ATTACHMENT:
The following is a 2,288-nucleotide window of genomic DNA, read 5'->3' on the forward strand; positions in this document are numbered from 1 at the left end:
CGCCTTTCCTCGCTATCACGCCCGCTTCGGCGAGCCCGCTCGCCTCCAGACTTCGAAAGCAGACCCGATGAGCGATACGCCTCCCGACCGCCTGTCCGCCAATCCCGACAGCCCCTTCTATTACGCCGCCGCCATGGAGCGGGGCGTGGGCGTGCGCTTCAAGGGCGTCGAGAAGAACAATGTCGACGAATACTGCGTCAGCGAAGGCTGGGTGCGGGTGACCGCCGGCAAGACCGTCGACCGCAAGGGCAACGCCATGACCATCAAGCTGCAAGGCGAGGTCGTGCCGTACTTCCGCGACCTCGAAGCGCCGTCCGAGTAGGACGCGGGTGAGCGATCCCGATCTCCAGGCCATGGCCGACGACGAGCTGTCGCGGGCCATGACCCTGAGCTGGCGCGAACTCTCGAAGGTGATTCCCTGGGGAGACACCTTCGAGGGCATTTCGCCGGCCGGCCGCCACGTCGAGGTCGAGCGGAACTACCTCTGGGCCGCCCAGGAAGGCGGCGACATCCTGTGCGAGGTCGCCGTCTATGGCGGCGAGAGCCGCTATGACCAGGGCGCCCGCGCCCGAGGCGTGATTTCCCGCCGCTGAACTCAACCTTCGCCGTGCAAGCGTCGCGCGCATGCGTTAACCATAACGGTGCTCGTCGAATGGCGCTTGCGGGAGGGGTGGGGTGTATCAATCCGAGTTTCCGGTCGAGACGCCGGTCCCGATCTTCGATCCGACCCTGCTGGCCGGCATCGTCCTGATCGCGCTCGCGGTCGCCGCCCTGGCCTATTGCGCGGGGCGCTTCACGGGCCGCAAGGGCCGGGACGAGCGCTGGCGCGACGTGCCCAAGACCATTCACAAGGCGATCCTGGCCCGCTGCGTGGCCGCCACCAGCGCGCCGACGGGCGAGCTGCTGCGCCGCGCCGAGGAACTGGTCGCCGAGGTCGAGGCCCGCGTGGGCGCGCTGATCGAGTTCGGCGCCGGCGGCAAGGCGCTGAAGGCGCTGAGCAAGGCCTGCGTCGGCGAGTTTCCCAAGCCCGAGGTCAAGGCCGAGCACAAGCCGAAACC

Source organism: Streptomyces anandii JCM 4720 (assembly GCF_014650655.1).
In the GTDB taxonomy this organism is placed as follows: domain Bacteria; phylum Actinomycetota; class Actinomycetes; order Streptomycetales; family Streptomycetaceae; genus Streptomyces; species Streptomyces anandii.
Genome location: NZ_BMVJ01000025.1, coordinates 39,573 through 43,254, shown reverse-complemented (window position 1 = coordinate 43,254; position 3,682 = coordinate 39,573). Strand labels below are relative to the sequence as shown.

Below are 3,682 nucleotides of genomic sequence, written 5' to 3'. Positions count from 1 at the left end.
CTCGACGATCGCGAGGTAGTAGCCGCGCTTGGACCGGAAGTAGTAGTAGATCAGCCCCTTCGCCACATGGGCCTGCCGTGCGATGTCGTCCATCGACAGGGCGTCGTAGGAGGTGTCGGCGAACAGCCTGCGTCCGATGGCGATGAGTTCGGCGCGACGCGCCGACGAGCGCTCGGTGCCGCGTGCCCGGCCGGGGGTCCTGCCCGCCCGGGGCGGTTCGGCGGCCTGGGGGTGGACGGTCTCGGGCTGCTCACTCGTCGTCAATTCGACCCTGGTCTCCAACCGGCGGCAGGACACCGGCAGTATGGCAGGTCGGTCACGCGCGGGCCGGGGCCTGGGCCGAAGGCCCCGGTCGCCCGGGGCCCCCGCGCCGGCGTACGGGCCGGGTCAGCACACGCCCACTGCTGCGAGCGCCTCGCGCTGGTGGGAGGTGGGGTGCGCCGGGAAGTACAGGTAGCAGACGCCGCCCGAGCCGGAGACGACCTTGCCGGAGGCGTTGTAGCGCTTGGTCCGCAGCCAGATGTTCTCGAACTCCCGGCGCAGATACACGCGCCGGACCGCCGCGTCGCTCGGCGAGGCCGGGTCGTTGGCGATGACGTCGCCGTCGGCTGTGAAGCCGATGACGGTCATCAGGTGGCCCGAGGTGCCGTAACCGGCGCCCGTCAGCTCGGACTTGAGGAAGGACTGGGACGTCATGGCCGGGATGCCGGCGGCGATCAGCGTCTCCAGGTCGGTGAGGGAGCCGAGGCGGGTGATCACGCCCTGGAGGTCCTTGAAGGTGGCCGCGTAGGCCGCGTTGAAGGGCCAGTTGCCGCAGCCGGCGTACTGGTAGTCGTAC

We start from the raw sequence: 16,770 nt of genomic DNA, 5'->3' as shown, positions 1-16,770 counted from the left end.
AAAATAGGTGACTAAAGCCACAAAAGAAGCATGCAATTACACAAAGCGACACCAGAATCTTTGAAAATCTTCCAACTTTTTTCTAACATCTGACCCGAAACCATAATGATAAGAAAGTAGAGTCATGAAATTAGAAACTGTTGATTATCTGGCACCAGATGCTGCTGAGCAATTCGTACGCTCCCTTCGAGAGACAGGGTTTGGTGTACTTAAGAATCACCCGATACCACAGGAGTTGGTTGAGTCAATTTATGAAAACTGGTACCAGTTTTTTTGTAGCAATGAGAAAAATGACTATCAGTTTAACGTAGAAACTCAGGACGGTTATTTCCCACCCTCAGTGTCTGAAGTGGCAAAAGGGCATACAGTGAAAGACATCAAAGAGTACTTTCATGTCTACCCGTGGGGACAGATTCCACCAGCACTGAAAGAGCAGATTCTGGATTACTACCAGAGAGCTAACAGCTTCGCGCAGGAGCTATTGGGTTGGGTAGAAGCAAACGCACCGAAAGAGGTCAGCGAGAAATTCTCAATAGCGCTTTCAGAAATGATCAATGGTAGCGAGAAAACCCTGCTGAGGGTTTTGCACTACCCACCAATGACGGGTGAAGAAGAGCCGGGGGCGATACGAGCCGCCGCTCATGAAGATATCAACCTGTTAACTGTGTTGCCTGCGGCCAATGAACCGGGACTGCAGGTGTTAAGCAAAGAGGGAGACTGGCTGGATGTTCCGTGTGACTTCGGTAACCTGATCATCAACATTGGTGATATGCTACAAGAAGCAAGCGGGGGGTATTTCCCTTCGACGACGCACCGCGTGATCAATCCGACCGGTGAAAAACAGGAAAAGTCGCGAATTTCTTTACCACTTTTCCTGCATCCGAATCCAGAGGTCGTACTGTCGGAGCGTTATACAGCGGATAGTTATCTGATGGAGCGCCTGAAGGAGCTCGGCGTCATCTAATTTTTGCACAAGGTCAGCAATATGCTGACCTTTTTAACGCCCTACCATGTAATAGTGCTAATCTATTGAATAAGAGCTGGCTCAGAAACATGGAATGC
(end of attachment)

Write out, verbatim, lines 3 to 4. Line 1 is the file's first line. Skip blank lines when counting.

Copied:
Source organism: Streptomyces anandii JCM 4720 (assembly GCF_014650655.1).
In the GTDB taxonomy this organism is placed as follows: domain Bacteria; phylum Actinomycetota; class Actinomycetes; order Streptomycetales; family Streptomycetaceae; genus Streptomyces; species Streptomyces anandii.